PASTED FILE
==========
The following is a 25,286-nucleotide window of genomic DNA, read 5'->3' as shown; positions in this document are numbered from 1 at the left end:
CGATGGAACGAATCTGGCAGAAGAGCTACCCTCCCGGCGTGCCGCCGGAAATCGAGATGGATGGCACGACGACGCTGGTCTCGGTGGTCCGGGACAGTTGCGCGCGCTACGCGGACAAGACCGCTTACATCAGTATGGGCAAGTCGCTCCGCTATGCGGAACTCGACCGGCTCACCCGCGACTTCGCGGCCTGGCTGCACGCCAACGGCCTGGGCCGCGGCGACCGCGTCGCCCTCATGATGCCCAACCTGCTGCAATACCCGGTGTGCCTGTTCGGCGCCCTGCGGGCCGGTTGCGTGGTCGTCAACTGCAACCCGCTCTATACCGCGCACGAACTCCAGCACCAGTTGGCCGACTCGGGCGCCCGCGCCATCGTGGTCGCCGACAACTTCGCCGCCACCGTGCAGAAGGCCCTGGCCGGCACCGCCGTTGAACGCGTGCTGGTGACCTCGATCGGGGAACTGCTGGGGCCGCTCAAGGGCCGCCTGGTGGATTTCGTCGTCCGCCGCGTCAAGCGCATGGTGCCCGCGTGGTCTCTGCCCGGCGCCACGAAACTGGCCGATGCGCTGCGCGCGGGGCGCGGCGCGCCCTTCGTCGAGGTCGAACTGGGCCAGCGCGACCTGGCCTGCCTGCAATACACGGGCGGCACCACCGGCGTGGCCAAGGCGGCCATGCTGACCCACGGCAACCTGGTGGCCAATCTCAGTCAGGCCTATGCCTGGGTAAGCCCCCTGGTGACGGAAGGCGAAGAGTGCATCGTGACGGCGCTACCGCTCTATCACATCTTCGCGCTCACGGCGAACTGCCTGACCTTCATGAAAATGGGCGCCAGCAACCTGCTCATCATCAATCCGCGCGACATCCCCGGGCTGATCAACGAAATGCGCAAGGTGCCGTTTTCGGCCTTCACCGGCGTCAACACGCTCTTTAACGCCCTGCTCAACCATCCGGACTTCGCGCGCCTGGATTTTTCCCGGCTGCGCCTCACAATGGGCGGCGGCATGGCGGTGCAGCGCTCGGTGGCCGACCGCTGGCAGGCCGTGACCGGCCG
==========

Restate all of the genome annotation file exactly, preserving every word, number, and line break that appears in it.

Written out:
The following is a 25,286-nucleotide window of genomic DNA, read 5'->3' as shown; positions in this document are numbered from 1 at the left end:
CGATGGAACGAATCTGGCAGAAGAGCTACCCTCCCGGCGTGCCGCCGGAAATCGAGATGGATGGCACGACGACGCTGGTCTCGGTGGTCCGGGACAGTTGCGCGCGCTACGCGGACAAGACCGCTTACATCAGTATGGGCAAGTCGCTCCGCTATGCGGAACTCGACCGGCTCACCCGCGACTTCGCGGCCTGGCTGCACGCCAACGGCCTGGGCCGCGGCGACCGCGTCGCCCTCATGATGCCCAACCTGCTGCAATACCCGGTGTGCCTGTTCGGCGCCCTGCGGGCCGGTTGCGTGGTCGTCAACTGCAACCCGCTCTATACCGCGCACGAACTCCAGCACCAGTTGGCCGACTCGGGCGCCCGCGCCATCGTGGTCGCCGACAACTTCGCCGCCACCGTGCAGAAGGCCCTGGCCGGCACCGCCGTTGAACGCGTGCTGGTGACCTCGATCGGGGAACTGCTGGGGCCGCTCAAGGGCCGCCTGGTGGATTTCGTCGTCCGCCGCGTCAAGCGCATGGTGCCCGCGTGGTCTCTGCCCGGCGCCACGAAACTGGCCGATGCGCTGCGCGCGGGGCGCGGCGCGCCCTTCGTCGAGGTCGAACTGGGCCAGCGCGACCTGGCCTGCCTGCAATACACGGGCGGCACCACCGGCGTGGCCAAGGCGGCCATGCTGACCCACGGCAACCTGGTGGCCAATCTCAGTCAGGCCTATGCCTGGGTAAGCCCCCTGGTGACGGAAGGCGAAGAGTGCATCGTGACGGCGCTACCGCTCTATCACATCTTCGCGCTCACGGCGAACTGCCTGACCTTCATGAAAATGGGCGCCAGCAACCTGCTCATCATCAATCCGCGCGACATCCCCGGGCTGATCAACGAAATGCGCAAGGTGCCGTTTTCGGCCTTCACCGGCGTCAACACGCTCTTTAACGCCCTGCTCAACCATCCGGACTTCGCGCGCCTGGATTTTTCCCGGCTGCGCCTCACAATGGGCGGCGGCATGGCGGTGCAGCGCTCGGTGGCCGACCGCTGGCAGGCCGTGACCGGCCG